Faculty-Student Collaborations Foster Learning, Mentoring, Achievement
But beyond the value of benefiting resumes and curricula vitae, these experiences offer students opportunities to take lead roles in exploring, discovering, examining and synthesizing as they pursue new areas of inquiry and problem solving through real-world projects.
A series of initiatives under an umbrella program called Faculty-Student Collaborative Scholarship (FSCS), the focus is to provide students with learning-based opportunities for rational, empirical and creative exploration and application.
For students, the program offers diverse opportunities for them to enhance insights and competencies, as well as design individual projects that may be pursued as part of a credit-bearing FSC course.
They can participate in projects within their major areas of study and/or delve into related and even unrelated fields in an effort to expand their knowledge and skill base. Encompassing a spectrum of opportunities, FSCS includes the social and physical sciences, arts and humanities, business, education and more.
In some cases, the projects may include precise laboratory work as students and faculty probe complex scientific issues through research studies—the findings of which may later be published in scholarly journals and/or be presented at prestigious conferences.
Other projects may involve students and faculty collaborating in the creation of original work, which may be utilized for theatre productions, art shows, Conservatory programs or similar activities.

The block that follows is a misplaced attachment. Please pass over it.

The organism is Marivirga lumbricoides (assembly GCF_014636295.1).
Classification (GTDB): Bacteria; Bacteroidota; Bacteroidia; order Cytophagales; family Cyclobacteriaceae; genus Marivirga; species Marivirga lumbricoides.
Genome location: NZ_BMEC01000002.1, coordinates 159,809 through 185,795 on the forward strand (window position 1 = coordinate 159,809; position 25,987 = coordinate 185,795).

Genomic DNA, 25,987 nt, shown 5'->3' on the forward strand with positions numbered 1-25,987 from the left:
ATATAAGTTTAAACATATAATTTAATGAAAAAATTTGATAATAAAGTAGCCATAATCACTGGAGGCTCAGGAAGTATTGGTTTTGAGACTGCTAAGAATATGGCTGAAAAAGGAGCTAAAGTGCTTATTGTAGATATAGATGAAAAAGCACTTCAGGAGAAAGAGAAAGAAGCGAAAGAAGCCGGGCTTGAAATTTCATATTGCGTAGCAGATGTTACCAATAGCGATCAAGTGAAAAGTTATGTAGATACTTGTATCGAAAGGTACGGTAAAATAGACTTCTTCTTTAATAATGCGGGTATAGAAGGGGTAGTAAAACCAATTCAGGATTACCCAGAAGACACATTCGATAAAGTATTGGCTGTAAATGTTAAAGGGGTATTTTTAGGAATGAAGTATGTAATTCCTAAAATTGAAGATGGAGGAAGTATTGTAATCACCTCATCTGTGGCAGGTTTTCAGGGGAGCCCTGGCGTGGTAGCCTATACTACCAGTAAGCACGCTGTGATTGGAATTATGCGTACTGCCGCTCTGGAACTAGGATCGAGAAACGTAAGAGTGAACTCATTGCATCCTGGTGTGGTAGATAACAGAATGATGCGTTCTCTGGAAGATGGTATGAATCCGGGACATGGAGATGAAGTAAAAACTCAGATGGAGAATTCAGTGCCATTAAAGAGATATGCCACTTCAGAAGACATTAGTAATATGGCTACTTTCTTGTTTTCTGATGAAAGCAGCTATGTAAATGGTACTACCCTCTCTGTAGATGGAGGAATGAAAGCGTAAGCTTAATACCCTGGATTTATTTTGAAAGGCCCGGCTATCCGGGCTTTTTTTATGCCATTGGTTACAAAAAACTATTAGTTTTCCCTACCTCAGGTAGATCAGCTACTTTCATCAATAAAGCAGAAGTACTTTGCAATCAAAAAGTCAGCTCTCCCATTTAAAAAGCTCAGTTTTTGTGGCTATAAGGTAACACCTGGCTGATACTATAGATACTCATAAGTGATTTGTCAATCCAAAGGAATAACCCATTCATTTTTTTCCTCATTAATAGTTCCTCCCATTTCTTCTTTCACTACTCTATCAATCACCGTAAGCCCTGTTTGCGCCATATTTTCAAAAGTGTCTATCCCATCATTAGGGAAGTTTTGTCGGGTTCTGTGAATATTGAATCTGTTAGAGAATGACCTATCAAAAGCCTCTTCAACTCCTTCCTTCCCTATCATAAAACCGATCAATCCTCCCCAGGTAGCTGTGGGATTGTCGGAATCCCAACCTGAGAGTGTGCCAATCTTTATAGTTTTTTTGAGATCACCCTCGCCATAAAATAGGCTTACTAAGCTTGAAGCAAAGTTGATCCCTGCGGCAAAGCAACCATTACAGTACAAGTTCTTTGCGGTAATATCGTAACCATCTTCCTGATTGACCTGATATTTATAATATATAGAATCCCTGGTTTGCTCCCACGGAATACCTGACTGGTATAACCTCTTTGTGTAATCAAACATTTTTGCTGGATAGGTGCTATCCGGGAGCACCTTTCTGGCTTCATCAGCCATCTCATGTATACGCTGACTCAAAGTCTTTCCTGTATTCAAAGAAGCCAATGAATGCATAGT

Students also may go off campus to engage in real-world field studies—with topics ranging from developing violence intervention programs for elementary school students to identifying invertebrate species on a nature preserve.
FSCS offers opportunities year-round. Summer Scholars is a 10-week program held in May-July that enables students to pursue a project of their own design under the supervision of a faculty mentor.
Through FSCS, students can:
- Build competencies at the undergraduate level that sometimes can be likened to those gained at graduate school.
- Integrate classroom teaching with co-curricular activities as a way to build knowledge and skills and boost rational, empirical and creative application.
- Utilize collaborative and collective approaches to inquiry-based learning that simulate real-world situations where teamwork can be crucial to success.
- Invigorate their studies by encouraging them to be motivated leaders who seek opportunities in college and then later in graduate school and in their careers.
- Clarify personal, professional and career goals by enabling them to sample tracks of study.
- Increase their level of self-reliance, confidence and skills (e.g., critical thinking, communication, interpersonal and professional, among others).
- Foster ongoing opportunities for faculty-student mentoring—a relationship that can be beneficial as a student progresses through BW and then seeks employment and/or graduate school admittance.